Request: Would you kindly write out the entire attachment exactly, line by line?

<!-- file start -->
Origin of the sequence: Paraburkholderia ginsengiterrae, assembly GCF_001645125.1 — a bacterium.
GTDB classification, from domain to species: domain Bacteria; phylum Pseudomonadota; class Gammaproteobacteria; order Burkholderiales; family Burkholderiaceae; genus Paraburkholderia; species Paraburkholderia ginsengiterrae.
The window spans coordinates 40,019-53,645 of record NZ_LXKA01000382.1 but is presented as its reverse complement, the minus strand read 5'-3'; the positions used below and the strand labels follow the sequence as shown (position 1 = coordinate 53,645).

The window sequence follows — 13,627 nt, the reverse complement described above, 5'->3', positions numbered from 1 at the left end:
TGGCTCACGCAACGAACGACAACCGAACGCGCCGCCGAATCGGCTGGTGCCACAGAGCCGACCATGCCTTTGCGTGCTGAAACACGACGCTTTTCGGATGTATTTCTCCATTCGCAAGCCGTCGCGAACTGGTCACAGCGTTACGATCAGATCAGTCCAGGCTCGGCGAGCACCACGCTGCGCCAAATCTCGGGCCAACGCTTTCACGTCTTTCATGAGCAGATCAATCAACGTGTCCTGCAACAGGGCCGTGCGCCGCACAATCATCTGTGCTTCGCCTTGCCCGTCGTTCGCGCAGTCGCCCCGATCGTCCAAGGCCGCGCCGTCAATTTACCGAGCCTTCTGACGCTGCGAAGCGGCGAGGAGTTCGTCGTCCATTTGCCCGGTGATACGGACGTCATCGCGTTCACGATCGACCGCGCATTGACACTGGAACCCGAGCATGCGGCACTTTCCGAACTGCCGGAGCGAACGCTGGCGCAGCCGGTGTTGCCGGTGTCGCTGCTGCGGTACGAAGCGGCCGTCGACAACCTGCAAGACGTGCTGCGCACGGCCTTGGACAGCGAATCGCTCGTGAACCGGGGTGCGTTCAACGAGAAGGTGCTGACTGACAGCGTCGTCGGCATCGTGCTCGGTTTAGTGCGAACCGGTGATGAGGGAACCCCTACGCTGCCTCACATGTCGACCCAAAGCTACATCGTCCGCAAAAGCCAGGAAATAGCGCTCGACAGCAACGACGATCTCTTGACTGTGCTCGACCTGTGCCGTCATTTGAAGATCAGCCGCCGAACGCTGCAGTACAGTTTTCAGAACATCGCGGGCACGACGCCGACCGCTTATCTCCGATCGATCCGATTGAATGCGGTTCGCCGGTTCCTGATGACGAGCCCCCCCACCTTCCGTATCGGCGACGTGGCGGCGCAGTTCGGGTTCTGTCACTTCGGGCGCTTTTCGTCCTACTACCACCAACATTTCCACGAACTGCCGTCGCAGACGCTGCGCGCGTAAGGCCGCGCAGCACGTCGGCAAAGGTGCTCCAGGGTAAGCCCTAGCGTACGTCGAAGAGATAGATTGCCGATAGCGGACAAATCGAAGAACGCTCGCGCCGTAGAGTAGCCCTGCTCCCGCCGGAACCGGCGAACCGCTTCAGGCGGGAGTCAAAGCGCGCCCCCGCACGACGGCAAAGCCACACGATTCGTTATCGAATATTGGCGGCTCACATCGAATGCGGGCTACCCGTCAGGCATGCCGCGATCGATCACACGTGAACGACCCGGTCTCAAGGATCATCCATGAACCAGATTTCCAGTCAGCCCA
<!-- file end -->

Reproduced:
Origin of the sequence: Paraburkholderia ginsengiterrae, assembly GCF_001645125.1 — a bacterium.
GTDB classification, from domain to species: domain Bacteria; phylum Pseudomonadota; class Gammaproteobacteria; order Burkholderiales; family Burkholderiaceae; genus Paraburkholderia; species Paraburkholderia ginsengiterrae.
The window spans coordinates 40,019-53,645 of record NZ_LXKA01000382.1 but is presented as its reverse complement, the minus strand read 5'-3'; the positions used below and the strand labels follow the sequence as shown (position 1 = coordinate 53,645).

The window sequence follows — 13,627 nt, the reverse complement described above, 5'->3', positions numbered from 1 at the left end:
TGGCTCACGCAACGAACGACAACCGAACGCGCCGCCGAATCGGCTGGTGCCACAGAGCCGACCATGCCTTTGCGTGCTGAAACACGACGCTTTTCGGATGTATTTCTCCATTCGCAAGCCGTCGCGAACTGGTCACAGCGTTACGATCAGATCAGTCCAGGCTCGGCGAGCACCACGCTGCGCCAAATCTCGGGCCAACGCTTTCACGTCTTTCATGAGCAGATCAATCAACGTGTCCTGCAACAGGGCCGTGCGCCGCACAATCATCTGTGCTTCGCCTTGCCCGTCGTTCGCGCAGTCGCCCCGATCGTCCAAGGCCGCGCCGTCAATTTACCGAGCCTTCTGACGCTGCGAAGCGGCGAGGAGTTCGTCGTCCATTTGCCCGGTGATACGGACGTCATCGCGTTCACGATCGACCGCGCATTGACACTGGAACCCGAGCATGCGGCACTTTCCGAACTGCCGGAGCGAACGCTGGCGCAGCCGGTGTTGCCGGTGTCGCTGCTGCGGTACGAAGCGGCCGTCGACAACCTGCAAGACGTGCTGCGCACGGCCTTGGACAGCGAATCGCTCGTGAACCGGGGTGCGTTCAACGAGAAGGTGCTGACTGACAGCGTCGTCGGCATCGTGCTCGGTTTAGTGCGAACCGGTGATGAGGGAACCCCTACGCTGCCTCACATGTCGACCCAAAGCTACATCGTCCGCAAAAGCCAGGAAATAGCGCTCGACAGCAACGACGATCTCTTGACTGTGCTCGACCTGTGCCGTCATTTGAAGATCAGCCGCCGAACGCTGCAGTACAGTTTTCAGAACATCGCGGGCACGACGCCGACCGCTTATCTCCGATCGATCCGATTGAATGCGGTTCGCCGGTTCCTGATGACGAGCCCCCCCACCTTCCGTATCGGCGACGTGGCGGCGCAGTTCGGGTTCTGTCACTTCGGGCGCTTTTCGTCCTACTACCACCAACATTTCCACGAACTGCCGTCGCAGACGCTGCGCGCGTAAGGCCGCGCAGCACGTCGGCAAAGGTGCTCCAGGGTAAGCCCTAGCGTACGTCGAAGAGATAGATTGCCGATAGCGGACAAATCGAAGAACGCTCGCGCCGTAGAGTAGCCCTGCTCCCGCCGGAACCGGCGAACCGCTTCAGGCGGGAGTCAAAGCGCGCCCCCGCACGACGGCAAAGCCACACGATTCGTTATCGAATATTGGCGGCTCACATCGAATGCGGGCTACCCGTCAGGCATGCCGCGATCGATCACACGTGAACGACCCGGTCTCAAGGATCATCCATGAACCAGATTTCCAGTCAGCCCA